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Rwanda cognition – and a *key* question

Sunday, March 19th, 2017

[ by Charles Cameron –the key question arises from the final quote ]
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[source page unavailable ]

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Mark Gilchrist, the Australian serving officer who brought us Why Thucydides Still Matters, has a new post — the first of three — up at Strategy Bridge in which he explores The Twilight Between Knowing and Not Knowing — an appropriately liminal title — specifically, the difficulties involved in recognizing genocide. It’s a fascinating if harrowing article, and I’m going to cherry-pick some quotes for your attention..

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the world’s diplomats were accustomed to dealing with wars – they were not, and did not try to become, accustomed to the requirements of dealing with genocide.

So, between politics and (its continuation) war, at least ne liminal condiciton: genocide.

You’ve got to sow the seeds of hysteria in the population, and that takes time…

How far back can we date the current wave of hysteria in the population — from a liberal and from a conservative perspective, or other?

Dallaire deployed without knowledge of the history and culture of Rwanda or relevant intelligence about the stakeholders, agendas or general situation on the ground. This inhibited his ability to understand the massacres that occurred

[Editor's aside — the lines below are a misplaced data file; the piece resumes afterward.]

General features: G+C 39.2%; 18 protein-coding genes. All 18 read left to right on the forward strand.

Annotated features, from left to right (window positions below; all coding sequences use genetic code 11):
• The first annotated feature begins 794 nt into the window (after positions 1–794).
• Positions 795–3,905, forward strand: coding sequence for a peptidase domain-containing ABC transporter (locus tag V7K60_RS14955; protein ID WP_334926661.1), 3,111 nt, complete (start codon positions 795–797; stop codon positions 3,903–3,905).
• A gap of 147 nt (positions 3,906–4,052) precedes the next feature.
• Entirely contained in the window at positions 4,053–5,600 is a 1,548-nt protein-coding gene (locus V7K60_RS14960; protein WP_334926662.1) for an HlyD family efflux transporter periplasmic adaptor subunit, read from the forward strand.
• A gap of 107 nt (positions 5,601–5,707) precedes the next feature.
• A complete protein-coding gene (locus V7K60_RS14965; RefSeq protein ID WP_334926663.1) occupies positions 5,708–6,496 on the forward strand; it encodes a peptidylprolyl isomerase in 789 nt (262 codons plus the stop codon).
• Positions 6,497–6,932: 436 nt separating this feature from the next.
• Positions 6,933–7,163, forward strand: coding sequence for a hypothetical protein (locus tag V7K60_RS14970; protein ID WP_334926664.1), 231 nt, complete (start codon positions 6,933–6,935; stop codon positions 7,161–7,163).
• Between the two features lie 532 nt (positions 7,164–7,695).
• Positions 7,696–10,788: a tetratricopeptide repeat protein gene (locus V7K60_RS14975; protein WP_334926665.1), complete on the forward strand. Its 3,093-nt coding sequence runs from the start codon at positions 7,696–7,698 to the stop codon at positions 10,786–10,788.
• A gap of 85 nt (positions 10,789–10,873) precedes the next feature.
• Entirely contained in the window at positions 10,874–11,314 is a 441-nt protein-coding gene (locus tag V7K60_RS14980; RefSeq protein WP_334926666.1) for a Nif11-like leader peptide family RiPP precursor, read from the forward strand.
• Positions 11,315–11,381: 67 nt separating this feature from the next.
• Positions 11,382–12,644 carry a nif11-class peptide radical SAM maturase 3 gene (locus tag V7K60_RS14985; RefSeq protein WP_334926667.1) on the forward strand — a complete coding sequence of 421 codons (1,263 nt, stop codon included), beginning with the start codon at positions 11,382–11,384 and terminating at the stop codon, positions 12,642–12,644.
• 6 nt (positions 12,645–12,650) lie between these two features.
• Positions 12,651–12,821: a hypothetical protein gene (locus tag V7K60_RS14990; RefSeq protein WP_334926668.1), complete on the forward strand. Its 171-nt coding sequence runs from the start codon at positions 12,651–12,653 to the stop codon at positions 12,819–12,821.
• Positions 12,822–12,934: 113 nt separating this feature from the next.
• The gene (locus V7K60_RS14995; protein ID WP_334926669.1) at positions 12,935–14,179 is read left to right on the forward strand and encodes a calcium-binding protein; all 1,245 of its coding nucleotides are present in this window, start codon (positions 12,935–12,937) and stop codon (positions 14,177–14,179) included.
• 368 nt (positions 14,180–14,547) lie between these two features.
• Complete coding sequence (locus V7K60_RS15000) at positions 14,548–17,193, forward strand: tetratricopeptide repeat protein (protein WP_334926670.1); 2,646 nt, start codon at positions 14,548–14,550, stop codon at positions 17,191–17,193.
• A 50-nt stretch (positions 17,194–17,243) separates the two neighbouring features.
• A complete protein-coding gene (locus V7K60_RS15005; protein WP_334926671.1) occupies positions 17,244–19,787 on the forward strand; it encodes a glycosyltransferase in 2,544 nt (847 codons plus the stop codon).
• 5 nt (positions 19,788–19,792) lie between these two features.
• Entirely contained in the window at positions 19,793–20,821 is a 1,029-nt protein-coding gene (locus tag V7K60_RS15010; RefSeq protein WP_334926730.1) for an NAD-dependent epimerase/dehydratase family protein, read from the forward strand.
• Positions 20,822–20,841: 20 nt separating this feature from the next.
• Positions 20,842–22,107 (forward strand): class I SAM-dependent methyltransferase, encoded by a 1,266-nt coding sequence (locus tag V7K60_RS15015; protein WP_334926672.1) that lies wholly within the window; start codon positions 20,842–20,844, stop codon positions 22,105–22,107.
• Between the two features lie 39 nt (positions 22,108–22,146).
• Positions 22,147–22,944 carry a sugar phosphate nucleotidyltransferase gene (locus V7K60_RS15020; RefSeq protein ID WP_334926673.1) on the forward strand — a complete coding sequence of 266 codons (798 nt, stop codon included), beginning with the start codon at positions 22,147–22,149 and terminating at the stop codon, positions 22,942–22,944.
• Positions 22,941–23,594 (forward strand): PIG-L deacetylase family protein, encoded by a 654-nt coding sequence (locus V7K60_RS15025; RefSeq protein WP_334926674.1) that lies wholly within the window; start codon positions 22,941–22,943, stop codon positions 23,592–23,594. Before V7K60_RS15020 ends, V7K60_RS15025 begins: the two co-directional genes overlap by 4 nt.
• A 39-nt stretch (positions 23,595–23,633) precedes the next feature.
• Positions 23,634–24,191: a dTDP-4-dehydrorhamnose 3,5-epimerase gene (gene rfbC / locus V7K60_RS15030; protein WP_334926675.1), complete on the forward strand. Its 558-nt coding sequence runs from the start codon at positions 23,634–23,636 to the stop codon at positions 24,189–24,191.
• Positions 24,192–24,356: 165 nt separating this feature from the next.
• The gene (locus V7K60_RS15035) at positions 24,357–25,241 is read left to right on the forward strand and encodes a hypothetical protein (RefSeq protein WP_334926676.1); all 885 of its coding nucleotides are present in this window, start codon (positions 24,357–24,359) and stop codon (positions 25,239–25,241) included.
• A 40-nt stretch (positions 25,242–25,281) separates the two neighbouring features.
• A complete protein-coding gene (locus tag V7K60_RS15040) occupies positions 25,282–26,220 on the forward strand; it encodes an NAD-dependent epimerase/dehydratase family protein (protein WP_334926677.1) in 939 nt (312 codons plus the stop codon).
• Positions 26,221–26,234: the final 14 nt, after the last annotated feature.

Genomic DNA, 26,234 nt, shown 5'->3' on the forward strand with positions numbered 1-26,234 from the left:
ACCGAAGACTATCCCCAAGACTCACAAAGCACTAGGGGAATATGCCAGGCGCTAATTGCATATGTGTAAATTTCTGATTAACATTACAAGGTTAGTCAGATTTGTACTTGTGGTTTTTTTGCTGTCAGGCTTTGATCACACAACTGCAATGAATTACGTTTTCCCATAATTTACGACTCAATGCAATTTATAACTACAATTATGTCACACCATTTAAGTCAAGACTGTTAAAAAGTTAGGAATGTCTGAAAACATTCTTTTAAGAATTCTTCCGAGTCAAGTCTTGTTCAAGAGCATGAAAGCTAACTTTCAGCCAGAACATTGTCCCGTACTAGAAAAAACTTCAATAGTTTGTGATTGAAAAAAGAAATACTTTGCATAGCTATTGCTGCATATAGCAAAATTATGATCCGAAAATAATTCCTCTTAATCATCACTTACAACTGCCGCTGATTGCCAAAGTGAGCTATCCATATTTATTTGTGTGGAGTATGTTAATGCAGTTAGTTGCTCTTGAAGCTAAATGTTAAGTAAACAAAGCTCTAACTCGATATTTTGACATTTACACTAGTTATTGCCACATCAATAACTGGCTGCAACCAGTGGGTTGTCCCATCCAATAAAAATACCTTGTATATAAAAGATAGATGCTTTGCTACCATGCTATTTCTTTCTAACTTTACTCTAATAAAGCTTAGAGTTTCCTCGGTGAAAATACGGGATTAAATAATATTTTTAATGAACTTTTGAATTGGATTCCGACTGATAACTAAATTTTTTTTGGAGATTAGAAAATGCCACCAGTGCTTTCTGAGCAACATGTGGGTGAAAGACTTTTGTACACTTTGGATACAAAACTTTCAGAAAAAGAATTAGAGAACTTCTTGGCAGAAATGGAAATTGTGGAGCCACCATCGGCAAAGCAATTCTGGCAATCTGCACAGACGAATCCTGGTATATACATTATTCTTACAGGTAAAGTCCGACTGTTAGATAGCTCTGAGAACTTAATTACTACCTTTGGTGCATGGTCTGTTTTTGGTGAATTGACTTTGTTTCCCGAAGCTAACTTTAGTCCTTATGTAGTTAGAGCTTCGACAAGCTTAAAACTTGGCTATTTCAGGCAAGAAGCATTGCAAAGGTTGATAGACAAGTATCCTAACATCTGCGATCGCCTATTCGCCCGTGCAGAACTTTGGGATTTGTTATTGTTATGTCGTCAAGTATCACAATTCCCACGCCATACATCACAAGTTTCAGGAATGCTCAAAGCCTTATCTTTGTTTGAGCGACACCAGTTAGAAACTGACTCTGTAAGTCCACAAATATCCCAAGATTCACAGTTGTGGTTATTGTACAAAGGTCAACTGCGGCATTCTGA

Ooh, anthropology, and — dare we say it — (dark) religion.

it failed to recognise the importance of the rise in anti-Tutsi rhetoric in the Rwandan media, which was instrumental in furthering the extremists’ genocidal aims through the psychological preparation of the Hutu population.

Are we monitoring the rise of anti-x rhetoric (foreign and domestic)? How’s it going?

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Here’s the stunning cognitive takeaway!!

The scale of the barbarity was almost incomprehensible to Western observers – UNAMIR troops included – which resulted in eyewitnesses often finding themselves in denial about what was unfolding around them. The troops made themselves believe that high-pitched screams were gusts of wind, that the rabid packs of dogs were feeding on animal remains and not human carcasses, that the smells enveloping them emanated from spoiled food and not decomposing bodies. Barnett argues that this fantasy is reminiscent of Primo Levi’s observation about the Holocaust that ‘things whose existence is not morally comprehensible cannot exist.’ This is particularly so for Western troops who are trained to think and act within the bounds of a moral and ethical behavioural framework that can obscure their ability to recognise the evil that others may be capable of.

Blindness, denial. The grand question raised by this article and by the Rwandan experience goes way beyon Rwanda to our cognitive incapacities and their potentially disastrous repercussions in general.

No worries, ma — it’s only a gust of wind.

Thucydides Roundtable, Book III: A Layered Text

Monday, November 7th, 2016

[by Joseph Guerra]

In my first post on this Roundtable I brought up the concept of strategic narrative and how it serves as a link between Thucydides and Clausewitz from a strategic theory perspective.  Describing the layered nature of The Peloponnesian War, Ned Lebow, expanding on W. Robert Conner, outlines four levels of narrative:  The first regards “interest, justice and their relationship”.  The second is the story of Athens as a tragedy.  The third, following the second, is “the relationship between nomos (convention, custom, law) and phusis (nature) and its implications in the development and preservation of civilisation”.  The fourth and final level in this outline is the “meta-theme” of the entire narrative: “the rise and fall of Greek civilisation, and the circumstances in which different facets of human nature come to the fore”.